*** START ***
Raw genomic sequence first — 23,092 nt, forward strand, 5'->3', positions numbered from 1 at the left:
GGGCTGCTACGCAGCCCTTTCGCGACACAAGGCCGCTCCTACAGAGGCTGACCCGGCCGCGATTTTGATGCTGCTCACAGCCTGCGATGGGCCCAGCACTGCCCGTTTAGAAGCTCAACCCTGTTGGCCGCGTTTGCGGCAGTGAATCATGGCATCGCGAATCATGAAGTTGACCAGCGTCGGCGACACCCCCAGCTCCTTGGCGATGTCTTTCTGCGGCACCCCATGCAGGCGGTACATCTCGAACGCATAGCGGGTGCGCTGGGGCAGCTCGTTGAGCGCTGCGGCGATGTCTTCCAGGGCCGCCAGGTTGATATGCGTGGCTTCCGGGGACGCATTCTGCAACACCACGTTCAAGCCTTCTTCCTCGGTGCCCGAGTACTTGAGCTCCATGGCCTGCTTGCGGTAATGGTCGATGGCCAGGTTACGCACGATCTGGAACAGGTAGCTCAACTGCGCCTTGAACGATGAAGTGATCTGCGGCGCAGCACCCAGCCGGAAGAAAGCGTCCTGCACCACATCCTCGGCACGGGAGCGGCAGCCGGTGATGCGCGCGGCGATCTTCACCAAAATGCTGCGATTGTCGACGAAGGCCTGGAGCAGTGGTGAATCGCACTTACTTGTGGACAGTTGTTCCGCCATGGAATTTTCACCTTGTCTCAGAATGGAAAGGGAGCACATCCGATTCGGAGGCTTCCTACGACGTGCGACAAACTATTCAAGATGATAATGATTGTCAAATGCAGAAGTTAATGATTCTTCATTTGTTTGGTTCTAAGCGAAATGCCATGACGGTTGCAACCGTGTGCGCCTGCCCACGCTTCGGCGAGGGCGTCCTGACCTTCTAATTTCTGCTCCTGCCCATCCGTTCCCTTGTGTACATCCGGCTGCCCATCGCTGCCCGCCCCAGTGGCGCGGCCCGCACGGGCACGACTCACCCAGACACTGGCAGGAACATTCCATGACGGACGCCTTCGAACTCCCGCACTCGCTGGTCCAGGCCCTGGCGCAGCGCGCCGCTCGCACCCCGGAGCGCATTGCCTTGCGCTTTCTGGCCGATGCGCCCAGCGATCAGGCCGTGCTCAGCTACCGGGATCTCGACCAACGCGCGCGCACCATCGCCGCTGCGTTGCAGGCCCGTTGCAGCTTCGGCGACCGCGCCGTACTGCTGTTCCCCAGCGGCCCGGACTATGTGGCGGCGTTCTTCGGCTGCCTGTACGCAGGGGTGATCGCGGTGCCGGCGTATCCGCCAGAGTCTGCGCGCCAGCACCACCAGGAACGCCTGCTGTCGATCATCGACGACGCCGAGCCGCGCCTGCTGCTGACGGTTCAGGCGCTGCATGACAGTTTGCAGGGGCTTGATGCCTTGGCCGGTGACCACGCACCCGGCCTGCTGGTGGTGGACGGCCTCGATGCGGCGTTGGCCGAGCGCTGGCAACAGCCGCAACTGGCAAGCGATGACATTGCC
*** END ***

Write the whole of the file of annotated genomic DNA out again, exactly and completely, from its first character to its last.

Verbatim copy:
Raw genomic sequence first — 23,092 nt, forward strand, 5'->3', positions numbered from 1 at the left:
GGGCTGCTACGCAGCCCTTTCGCGACACAAGGCCGCTCCTACAGAGGCTGACCCGGCCGCGATTTTGATGCTGCTCACAGCCTGCGATGGGCCCAGCACTGCCCGTTTAGAAGCTCAACCCTGTTGGCCGCGTTTGCGGCAGTGAATCATGGCATCGCGAATCATGAAGTTGACCAGCGTCGGCGACACCCCCAGCTCCTTGGCGATGTCTTTCTGCGGCACCCCATGCAGGCGGTACATCTCGAACGCATAGCGGGTGCGCTGGGGCAGCTCGTTGAGCGCTGCGGCGATGTCTTCCAGGGCCGCCAGGTTGATATGCGTGGCTTCCGGGGACGCATTCTGCAACACCACGTTCAAGCCTTCTTCCTCGGTGCCCGAGTACTTGAGCTCCATGGCCTGCTTGCGGTAATGGTCGATGGCCAGGTTACGCACGATCTGGAACAGGTAGCTCAACTGCGCCTTGAACGATGAAGTGATCTGCGGCGCAGCACCCAGCCGGAAGAAAGCGTCCTGCACCACATCCTCGGCACGGGAGCGGCAGCCGGTGATGCGCGCGGCGATCTTCACCAAAATGCTGCGATTGTCGACGAAGGCCTGGAGCAGTGGTGAATCGCACTTACTTGTGGACAGTTGTTCCGCCATGGAATTTTCACCTTGTCTCAGAATGGAAAGGGAGCACATCCGATTCGGAGGCTTCCTACGACGTGCGACAAACTATTCAAGATGATAATGATTGTCAAATGCAGAAGTTAATGATTCTTCATTTGTTTGGTTCTAAGCGAAATGCCATGACGGTTGCAACCGTGTGCGCCTGCCCACGCTTCGGCGAGGGCGTCCTGACCTTCTAATTTCTGCTCCTGCCCATCCGTTCCCTTGTGTACATCCGGCTGCCCATCGCTGCCCGCCCCAGTGGCGCGGCCCGCACGGGCACGACTCACCCAGACACTGGCAGGAACATTCCATGACGGACGCCTTCGAACTCCCGCACTCGCTGGTCCAGGCCCTGGCGCAGCGCGCCGCTCGCACCCCGGAGCGCATTGCCTTGCGCTTTCTGGCCGATGCGCCCAGCGATCAGGCCGTGCTCAGCTACCGGGATCTCGACCAACGCGCGCGCACCATCGCCGCTGCGTTGCAGGCCCGTTGCAGCTTCGGCGACCGCGCCGTACTGCTGTTCCCCAGCGGCCCGGACTATGTGGCGGCGTTCTTCGGCTGCCTGTACGCAGGGGTGATCGCGGTGCCGGCGTATCCGCCAGAGTCTGCGCGCCAGCACCACCAGGAACGCCTGCTGTCGATCATCGACGACGCCGAGCCGCGCCTGCTGCTGACGGTTCAGGCGCTGCATGACAGTTTGCAGGGGCTTGATGCCTTGGCCGGTGACCACGCACCCGGCCTGCTGGTGGTGGACGGCCTCGATGCGGCGTTGGCCGAGCGCTGGCAACAGCCGCAACTGGCAAGCGATGACATTGCC